British Journal of Diabetes & Vascular Disease-2013-Day-2-6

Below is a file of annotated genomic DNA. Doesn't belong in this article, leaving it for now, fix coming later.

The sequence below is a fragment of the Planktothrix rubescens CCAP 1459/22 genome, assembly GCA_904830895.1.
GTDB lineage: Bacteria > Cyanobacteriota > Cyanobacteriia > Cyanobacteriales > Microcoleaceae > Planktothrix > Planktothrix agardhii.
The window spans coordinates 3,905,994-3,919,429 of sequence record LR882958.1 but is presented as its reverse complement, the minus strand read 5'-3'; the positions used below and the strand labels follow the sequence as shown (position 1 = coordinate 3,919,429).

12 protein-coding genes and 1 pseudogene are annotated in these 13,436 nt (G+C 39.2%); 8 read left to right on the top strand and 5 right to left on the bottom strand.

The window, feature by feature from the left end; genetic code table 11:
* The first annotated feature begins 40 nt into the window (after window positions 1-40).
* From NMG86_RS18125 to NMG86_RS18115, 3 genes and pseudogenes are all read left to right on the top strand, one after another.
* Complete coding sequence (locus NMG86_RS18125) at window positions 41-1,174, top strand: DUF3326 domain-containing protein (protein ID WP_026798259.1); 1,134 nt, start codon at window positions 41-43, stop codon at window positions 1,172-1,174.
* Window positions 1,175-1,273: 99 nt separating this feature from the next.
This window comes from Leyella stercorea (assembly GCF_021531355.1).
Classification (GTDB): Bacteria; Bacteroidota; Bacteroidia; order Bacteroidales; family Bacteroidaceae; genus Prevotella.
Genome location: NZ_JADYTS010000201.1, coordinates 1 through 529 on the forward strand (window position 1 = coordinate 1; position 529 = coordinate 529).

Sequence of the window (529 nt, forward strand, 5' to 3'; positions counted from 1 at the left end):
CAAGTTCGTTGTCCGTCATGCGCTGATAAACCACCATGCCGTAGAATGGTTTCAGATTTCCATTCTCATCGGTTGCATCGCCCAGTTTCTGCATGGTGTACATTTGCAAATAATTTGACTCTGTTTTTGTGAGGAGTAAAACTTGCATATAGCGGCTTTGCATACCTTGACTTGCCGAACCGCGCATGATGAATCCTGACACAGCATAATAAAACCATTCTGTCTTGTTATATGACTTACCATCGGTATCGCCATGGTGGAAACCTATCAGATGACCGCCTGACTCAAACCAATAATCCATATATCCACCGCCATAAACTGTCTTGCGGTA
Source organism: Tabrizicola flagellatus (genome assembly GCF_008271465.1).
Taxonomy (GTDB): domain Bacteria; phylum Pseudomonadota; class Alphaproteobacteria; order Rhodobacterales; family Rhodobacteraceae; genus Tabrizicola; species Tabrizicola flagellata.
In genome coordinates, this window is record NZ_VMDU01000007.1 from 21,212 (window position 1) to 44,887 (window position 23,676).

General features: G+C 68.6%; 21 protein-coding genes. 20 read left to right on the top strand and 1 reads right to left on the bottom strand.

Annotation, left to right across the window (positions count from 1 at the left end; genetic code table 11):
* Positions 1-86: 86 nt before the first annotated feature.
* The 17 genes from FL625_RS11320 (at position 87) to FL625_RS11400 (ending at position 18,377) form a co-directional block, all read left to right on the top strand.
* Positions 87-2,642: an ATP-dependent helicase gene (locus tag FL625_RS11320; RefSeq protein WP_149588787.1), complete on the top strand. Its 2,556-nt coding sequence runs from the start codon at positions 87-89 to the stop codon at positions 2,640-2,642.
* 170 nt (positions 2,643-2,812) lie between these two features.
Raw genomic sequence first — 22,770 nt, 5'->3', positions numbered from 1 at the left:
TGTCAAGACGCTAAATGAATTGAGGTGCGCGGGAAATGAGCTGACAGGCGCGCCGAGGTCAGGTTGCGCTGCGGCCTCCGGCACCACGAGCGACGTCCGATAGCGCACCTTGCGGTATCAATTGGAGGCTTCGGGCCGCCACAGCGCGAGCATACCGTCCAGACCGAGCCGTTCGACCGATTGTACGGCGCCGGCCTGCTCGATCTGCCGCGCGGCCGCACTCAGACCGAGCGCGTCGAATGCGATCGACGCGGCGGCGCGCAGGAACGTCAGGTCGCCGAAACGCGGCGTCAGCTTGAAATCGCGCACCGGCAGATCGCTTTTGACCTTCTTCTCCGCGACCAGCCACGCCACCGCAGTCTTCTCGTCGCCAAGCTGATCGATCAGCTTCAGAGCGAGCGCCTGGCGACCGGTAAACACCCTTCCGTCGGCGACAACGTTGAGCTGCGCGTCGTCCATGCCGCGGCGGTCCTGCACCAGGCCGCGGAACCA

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Transcript  DiseaseThe British Journal of Diabetes & Vascular online version of this article can be found at: DOI: 10.1177/1474651413479981 2013 13: 2 British Journal of Diabetes & Vascular Disease  Caroline Day and Andrew V Bailey Glucosuria: a counter intuitive treatment for diabesity  Published by:  can be found at: The British Journal of Diabetes & Vascular Disease  Additional services and information for Email Alerts: Subscriptions: Reprints: Permissions:  What is This? - Mar 5, 2013Version of Record >> by guest on September 18, 2014dvd.sagepub.comDownloaded from by guest on September 18, 2014dvd.sagepub.comDownloaded from   The British Journal of Diabetes & Vascular Disease13(1) 2  –6© The Author(s) 2013Reprints and permission: 10.1177/ Introduction Discourses on the treatment of long-term conditions often refer to unmet needs, one such need is to improve glycaemic control whilst facilitating weight loss in over-weight and obese individuals with type 2 diabetes. It is well known that weight loss is more difficult to achieve in people with type 2 diabetes, despite energy intake and output appearing to be the same as in weight-matched non-diabetic subjects. 1,2  Efforts to improve glycaemic control tend to be compromised by weight gain as fewer calories are lost via glucosuria and compensatory dietary reductions are not implemented. Hypoglycaemic or antihyperglycaemic? Hypoglycaemic agents, as monotherapy can cause hypo-glycaemia to the point of neuroglycopenia, whereas antihyperglycaemic agents as monotherapy will not lower glycaemia beyond euglycaemia. 3  Thus exogenous insulin and insulin secretagogues are hypoglycaemic agents, although the rapid onset and short duration of the meglitinides mean that these agents are rarely asso-ciated with hypoglycaemia. 4,5  Although the DPP4 inhib-itors (gliptins) and GLP-1 analogues exert glucose lowering activity by facilitating increased insulin secre-tion, the effects of these ‘incretin’ agents are based on potentiation of nutrient/glucose-induced insulin secre-tion, rather than initiation and maintenance of insulin secretion. 4,5  The other currently available agents, such as the antihyperglycaemic drug metformin, do not have glucose-lowering effects mediated via insulin secretion, but they are not substitutes for insulin and require the presence of insulin. 4,5 Established glucose lowering agents Treatment with hypoglycaemic agents such as insulin or sulphonylureas may increase appetite, but more particu-larly stimulate increased consumption of ‘uncounted’ calories as patients snack to avoid a hypo or over con-sume in response to hypo symptoms. 6  Indeed fear of hypo may condition a preventive snacking habit. Although these ‘anti-hypo’ calories may be considered ‘medicinal’ they are nevertheless additions to the energy quota of the daily diet: thus exacerbating the potential for weight gain with lowering of hyperglycaemia.The firstline pharmacological therapy in the treat-ment of type 2 diabetes is the antihyperglycaemic met-formin, which at worst is considered weight neutral and at best is associated with a small weight loss. Its novel mechanisms of action enhance sensitivity to endogenous insulin, especially in the liver to decrease hepatic glucose production, and to improve glucose uptake and utilisa-tion by muscle; and as metformin passes through into the blood there is also futile cycling of glucose in the splanchnic bed 7  - it has been suggested that this action contributes to the gastrointestinal incommode associ-ated with metformin. Thus there is energy expenditure and decreased energy consumption; at least in the early days of treatment. Metformin has pleiotropic effects which offer benefits beyond glycaemic control in type 2 diabetes. Indeed metformin is currently generating inter-est as an anti-mitogenic agent, thought to operate via the mTOR pathway. 8 The DPP4 inhibitors (gliptins) which facilitate an increase in the half-life of incretin hormones, such as GLP-1, also offer improved glycaemic control whilst being weight neutral. The GLP-1 analogues, which are administered via injection, potentiate nutrient/glu-cose-induced insulin secretion, have a direct glucose-dependent effect on the pancreatic alpha cells to Glucosuria: a counter intuitive treatment for diabesity Caroline Day 1  and Andrew V Bailey 2 1 School of Life and Health Sciences, Aston University, Birmingham, UK 2 Queen Elizabeth Hospital Birmingham, Birmingham, UK Corresponding author: Dr Caroline Day School of Life and Health Sciences, Aston University, Birmingham, B4 7ET, UK Email: DVD   131   10.1177/1474651413479981EditorialEditorial Editorial  Abbreviations: CHMP Committee for Medicinal Products for Human UseDPP dipeptidylpeptidaseGLP-1 glucagon-like peptide 1PPAR peroxisome proliferator activated receptorSGLT sodium glucose transporter  by guest on September 18, 2014dvd.sagepub.comDownloaded from   Editorial 3 decrease glucagon secretion and additionally have centrally mediated effects which enhance satiety and reduce the rate of gastric emptying – the latter can cause the associated nausea and potentially decrease food consumption . In consequence longer term GLP-1 agonist treatment can reduce body weight by 2-4kg.The PPARgamma agonist pioglitazone is associ-ated with weight gain and a redistribution of body fat from the viscera to the periphery. However much of the weight gain with the insulin sensitising thiazo-lidindiones (glitazones) can often be attributed to fluid retention. New class of glucose lowering agent In November 2012 the European Commission granted marketing authorisation to dapagliflozin (BMS-512148), the first in a new class of glucose lowering agents – the SGLT2 inhibitors. 9  As reviewed previously in this  journal 10  ( inhibition of SGLT2 transporters, which are located almost exclusively in the proximal renal tubule reduce the amount of glucose reabsorbed back into the circulation, thus excess glucose is eliminated in the urine (Figure 1). This glucuretic effect results in improved gly-caemic control and weight loss – a happy coincidence for the treatment of people with type 2 diabetes who are gen-erally overweight or obese. Dapagliflozin In Europe dapagliflozin – a selective, reversible SGLT2 inhibitor - has been approved for use in adults with type 2 diabetes in whom diet and exercise alone or in associa-tion with other glucose lowering agents – including insulin - fail to provide adequate glycaemic control. 9,11  However there are no reported studies on dapagliflozin in combination with DPP4 inhibitors or GLP-1 ana-logues. Its monotherapy indication is only in patients for whom metformin treatment is inappropriate. The results of several randomised clinical trials with dapagliflozin as monotherapy or in combination with other glucose-low-ering agents in patients with type 2 diabetes are already in the published literature. 12–26 The recommended once daily dose of dapagliflozin (Forxiga ® ) is 10mg, although 5mg tablets are also avail-able. Tablets can be taken at any time of day with or with-out food. Dapagliflozin is 91% protein bound and is metabolised via hepatic glucuronidation rather than via CYP450, thus obviating drug interactions. 11,27,28  The metabolite is inactive and is eliminated via the kidney. Since dapagliflozin exposure is increased (12-67%) in patients with hepatic impairment it is advisable to Figure 1.  Regulation of glucose excretion in the renal tubule. 10 Reproduced with permission from Bailey & Day, Br J Diabetes Vasc Dis 2010 10  by guest on September 18, 2014dvd.sagepub.comDownloaded from   4 Editorial    13(1) commence treatment with a 5mg dose in patients with severe impairment (Child-Pugh class C) . 11 The efficacy of dapagliflozin is dependent upon an adequate rate of renal perfusion, therefore it is not recommended in patients with moderate or severe renal impairment (eGFR <60 ml/min//1.73m 2  or creatinine clearance <60 ml/min). Additionally these renally impaired patients may also show increased creatinine, phosphorous, parathyroid hormone and hypotension. Thus renal monitoring is recommended prior to initia-tion of therapy and at least yearly thereafter. 11 As an SGLT2 inhibitor dapagliflozin also exerts lim-ited effects on sodium reabsorption which in associa-tion with urinary glucose excretion results in a small osmotic diuresis (~375 ml/day). Thus it may be addi-tive to the diuretic effects of thiazide and loop diuretics. However the mild diuresis is beneficial in reducing sys-tolic (4.4 mmHg) and diastolic (2.1 mmgHg) blood pressure. 11 In hyperglycaemic states dapagliflozin achieves a glu-cosuria of about 70-80 g glucose/day. This equates to a decrease in HbA1c of 0.5-1% and the caloric loss reduces body weight by 2-3kg. 10,11  As monotherapy or in combi-nation with metformin, glimepiride or insulin the glu-cose lowering efficacy of dapagliflozin was maintained at 2yrs. The inhibition of SGLT2 carries glucose along the nephron where there is increased glucose reabsorption by SGLT1 in the third segment of the proximal tubule. This represents a mechanism that blunts the fall in glucose such that SGLT1 can almost completely reabsorb all glucose at low plasma glucose concentrations – there-fore preventing severe hypoglycaemia.The glucosuria is associated with increased reports of genital tract infection (< 1in 100 subjects) and urinary tract infection (< 1 in 10 subjects) although they were generally self-managed in the clinical trials. These infec-tions were also more frequent in females and in people with a prior history of infections. 11 In July 2011 the FDA advisory committee voted 9 to 6 against recommending marketing authorisation for dapagliflozin. 29  A major reason for concern was an apparent increase in some malignancies; thus more data were considered desirable. Interestingly media reports of the incidence of malignancies generally failed to note that in the trials there were almost twice as many sub- jects in the treatment than placebo/comparator groups. In July 2012, when the CHMP recommended EU mar-keting authorisation 30  it was evident that the proportion of malignant and unspecified tumours was similar between the dapagliflozin (1.47%) and the placebo//comparator (1.35%) groups. Although the relative risk of ovarian, renal tract and other cancers was <1, the rel-ative risk of prostate, breast and bladder cancer was >1, prompting post authorisation studies. However a causal relationship is considered unlikely due to the short time between initial drug exposure and tumour diagnosis and the ascertainment bias attached to these tumours in clinical trials. 31 Figure 2.  SGLT2 inhibitors to treat diabetes – phase of development 32–35 Note: 10th January 2013. US FDA advisory committee recommended approval of cangliflozin (  by guest on September 18, 2014dvd.sagepub.comDownloaded from